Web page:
Personal or internal factors are those who are specific to the child.
There are 5 main personal factors that can influence a child’s development, these are:
• Genetic: genes are determined at conception. If something is faulty at this stage, this can have an enormous impact on the child’s development. Genetic multifactorial disorders (inherited from the parents’ DNA) such as a high blood pressure, hearth diseases, CNS disorders, diabetes or other immune system illnesses. In some cases, it may be necessary to check each parent’s DNA (prenatal tests) to learn about genetic inheritance patterns. Moreover, if a mother misuse substances or smokes when pregnant, there is an increased chance of delivering an underweight baby at birth.
• Health: this is a crucial factor that can change the child’s development. Proper nutrition has a significant impact on a child’s development both physically and psychologically. Nutrition is related to functional outcomes for children as they grow. An unhealthy eating can lead to weight gain/loss and other negative effects. Asthma, or other health problems due to the surrounding environment, such as an inadequate quality of living conditions, or prolonged exposure to environmental pollutants may as well determine a delay in the child’s development.
• Physical disability or a disadvantage in the language, such as a delayed language or communication problems, may impact children’s development. In fact, when children can’t fully express themselves may find it very difficult to develop friendships. This personal factor affects cognitive and social/emotional development because language is connected to the expression of children’s thoughts. For example, a child in a wheelchair with little or no control over his/her limbs, or a child with a serious physical impairment, would find it hard to do many learning activities, especially those physical.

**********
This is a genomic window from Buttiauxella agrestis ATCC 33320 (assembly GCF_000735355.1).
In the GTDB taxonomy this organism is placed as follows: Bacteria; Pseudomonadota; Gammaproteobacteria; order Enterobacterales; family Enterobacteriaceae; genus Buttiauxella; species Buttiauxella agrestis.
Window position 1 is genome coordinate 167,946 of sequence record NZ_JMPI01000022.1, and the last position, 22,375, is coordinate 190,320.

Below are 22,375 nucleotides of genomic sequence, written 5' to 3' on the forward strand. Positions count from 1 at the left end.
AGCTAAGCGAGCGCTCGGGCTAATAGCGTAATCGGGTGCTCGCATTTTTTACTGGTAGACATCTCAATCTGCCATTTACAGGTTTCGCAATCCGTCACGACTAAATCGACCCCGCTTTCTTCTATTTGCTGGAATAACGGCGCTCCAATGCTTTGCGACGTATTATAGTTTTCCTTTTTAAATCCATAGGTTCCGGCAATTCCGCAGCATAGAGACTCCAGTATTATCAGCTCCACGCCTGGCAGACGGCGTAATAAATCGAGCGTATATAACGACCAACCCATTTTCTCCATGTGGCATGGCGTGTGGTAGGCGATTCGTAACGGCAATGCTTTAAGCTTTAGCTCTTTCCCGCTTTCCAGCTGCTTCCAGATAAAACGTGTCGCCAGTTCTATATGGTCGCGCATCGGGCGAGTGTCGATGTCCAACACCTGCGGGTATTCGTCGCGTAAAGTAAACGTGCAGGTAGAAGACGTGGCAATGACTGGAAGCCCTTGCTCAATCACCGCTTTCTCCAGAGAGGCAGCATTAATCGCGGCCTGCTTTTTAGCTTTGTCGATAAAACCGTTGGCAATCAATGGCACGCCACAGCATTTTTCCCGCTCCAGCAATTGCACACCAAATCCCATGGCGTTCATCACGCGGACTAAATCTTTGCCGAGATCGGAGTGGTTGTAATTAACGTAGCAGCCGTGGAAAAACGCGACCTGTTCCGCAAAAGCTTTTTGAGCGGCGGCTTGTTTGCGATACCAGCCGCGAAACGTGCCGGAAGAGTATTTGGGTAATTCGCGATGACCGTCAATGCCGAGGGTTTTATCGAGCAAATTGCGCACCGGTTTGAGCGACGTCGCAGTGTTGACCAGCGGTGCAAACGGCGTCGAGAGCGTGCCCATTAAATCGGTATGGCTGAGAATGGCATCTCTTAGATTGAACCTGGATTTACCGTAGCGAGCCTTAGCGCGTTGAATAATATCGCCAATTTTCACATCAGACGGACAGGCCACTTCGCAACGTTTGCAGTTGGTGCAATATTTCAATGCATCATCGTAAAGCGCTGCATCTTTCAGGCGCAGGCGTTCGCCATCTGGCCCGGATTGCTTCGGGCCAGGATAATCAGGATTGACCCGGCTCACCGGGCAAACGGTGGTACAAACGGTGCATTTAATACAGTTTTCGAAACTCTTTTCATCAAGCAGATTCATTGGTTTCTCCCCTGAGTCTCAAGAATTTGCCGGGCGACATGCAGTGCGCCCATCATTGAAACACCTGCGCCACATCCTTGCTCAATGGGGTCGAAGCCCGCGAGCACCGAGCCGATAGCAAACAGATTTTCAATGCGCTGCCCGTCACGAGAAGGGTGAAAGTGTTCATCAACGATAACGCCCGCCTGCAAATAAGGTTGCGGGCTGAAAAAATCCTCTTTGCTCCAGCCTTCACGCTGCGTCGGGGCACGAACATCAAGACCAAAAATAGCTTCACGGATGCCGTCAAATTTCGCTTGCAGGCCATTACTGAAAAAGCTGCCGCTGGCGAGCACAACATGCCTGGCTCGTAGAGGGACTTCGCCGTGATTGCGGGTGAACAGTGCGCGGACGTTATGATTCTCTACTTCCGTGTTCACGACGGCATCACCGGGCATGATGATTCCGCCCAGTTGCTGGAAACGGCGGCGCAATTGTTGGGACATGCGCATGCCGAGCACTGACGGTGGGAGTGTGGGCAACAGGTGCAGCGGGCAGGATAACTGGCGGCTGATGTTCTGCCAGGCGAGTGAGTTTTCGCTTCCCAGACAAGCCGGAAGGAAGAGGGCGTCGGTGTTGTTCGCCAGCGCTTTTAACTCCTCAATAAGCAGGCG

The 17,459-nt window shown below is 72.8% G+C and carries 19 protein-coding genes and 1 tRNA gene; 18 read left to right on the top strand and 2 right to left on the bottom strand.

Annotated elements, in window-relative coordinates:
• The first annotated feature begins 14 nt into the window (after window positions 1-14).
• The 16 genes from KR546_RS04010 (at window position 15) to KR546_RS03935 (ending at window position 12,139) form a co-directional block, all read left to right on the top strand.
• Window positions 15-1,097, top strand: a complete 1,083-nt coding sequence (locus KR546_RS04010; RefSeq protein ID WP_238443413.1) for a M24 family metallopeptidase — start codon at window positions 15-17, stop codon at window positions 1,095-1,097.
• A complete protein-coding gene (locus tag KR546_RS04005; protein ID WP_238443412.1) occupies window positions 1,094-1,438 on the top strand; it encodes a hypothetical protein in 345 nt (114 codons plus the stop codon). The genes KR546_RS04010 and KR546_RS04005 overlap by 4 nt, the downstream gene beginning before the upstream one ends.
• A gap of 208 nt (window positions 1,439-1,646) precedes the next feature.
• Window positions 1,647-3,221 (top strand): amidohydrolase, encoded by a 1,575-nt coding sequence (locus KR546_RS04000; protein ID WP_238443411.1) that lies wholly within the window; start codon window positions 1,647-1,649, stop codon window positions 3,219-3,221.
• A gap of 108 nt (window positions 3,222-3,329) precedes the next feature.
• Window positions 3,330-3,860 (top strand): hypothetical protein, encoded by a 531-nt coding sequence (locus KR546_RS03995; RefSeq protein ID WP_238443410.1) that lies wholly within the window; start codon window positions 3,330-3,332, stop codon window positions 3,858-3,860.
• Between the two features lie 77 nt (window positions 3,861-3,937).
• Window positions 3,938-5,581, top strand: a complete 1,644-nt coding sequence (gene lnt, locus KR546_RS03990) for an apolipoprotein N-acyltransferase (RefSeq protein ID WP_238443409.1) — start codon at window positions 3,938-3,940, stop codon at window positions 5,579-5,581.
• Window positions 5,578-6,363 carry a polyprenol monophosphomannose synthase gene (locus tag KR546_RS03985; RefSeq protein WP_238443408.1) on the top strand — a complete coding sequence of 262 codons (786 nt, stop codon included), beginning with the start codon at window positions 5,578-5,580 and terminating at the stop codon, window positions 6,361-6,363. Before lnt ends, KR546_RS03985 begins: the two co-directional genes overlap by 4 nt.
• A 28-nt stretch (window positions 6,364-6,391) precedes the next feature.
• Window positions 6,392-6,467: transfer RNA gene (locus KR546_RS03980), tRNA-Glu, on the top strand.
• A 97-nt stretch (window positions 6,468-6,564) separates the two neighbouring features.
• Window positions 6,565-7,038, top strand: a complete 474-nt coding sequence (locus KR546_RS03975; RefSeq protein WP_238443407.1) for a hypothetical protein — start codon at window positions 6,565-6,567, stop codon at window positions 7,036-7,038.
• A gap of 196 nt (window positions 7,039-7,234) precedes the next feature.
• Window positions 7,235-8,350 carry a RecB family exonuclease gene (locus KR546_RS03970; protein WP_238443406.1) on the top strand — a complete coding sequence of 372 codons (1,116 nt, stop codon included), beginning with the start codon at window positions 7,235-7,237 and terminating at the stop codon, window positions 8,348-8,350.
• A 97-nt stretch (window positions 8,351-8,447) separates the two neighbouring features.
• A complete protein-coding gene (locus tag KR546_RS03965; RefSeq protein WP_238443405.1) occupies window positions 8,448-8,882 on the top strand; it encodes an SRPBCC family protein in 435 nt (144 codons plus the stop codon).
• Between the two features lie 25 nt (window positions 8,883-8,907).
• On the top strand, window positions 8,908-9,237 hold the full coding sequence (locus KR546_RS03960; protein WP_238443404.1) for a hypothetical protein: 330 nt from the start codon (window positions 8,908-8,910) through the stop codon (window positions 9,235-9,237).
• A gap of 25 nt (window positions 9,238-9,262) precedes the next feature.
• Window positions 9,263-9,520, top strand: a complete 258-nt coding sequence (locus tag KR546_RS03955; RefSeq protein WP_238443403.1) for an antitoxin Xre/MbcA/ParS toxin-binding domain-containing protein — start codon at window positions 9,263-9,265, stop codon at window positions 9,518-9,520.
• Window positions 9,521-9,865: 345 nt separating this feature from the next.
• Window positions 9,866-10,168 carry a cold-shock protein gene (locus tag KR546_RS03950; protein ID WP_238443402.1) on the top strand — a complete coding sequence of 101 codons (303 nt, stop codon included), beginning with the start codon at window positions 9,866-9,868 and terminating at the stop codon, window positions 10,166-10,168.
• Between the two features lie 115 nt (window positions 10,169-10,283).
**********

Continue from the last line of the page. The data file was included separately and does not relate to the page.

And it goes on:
• Sensory impairments: children with hearing or visual impairments for instance may have a delayed cognitive development. For example, a light may be too bright, or a voice tone/noise level can be too low. Some children may have other sensory impairments: they may find a smell distracting or repellent (e.g. onion, garlic, damp, etc). These impairments may be difficult to identify for early years and school practitioners.
• Learning difficulties: children with learning disabilities have a delayed cognitive development as they won’t be able to learn information at the same level of their peers. These difficulties can affect not only the cognitive development, but also both social and emotional development. In fact, these children may not be able to play in the same way as their peers and will not be able to fully understand the needs of other children. This will ultimately make impossible or very hard to play by rules correctly, due to the fact they will not fully understand the rules.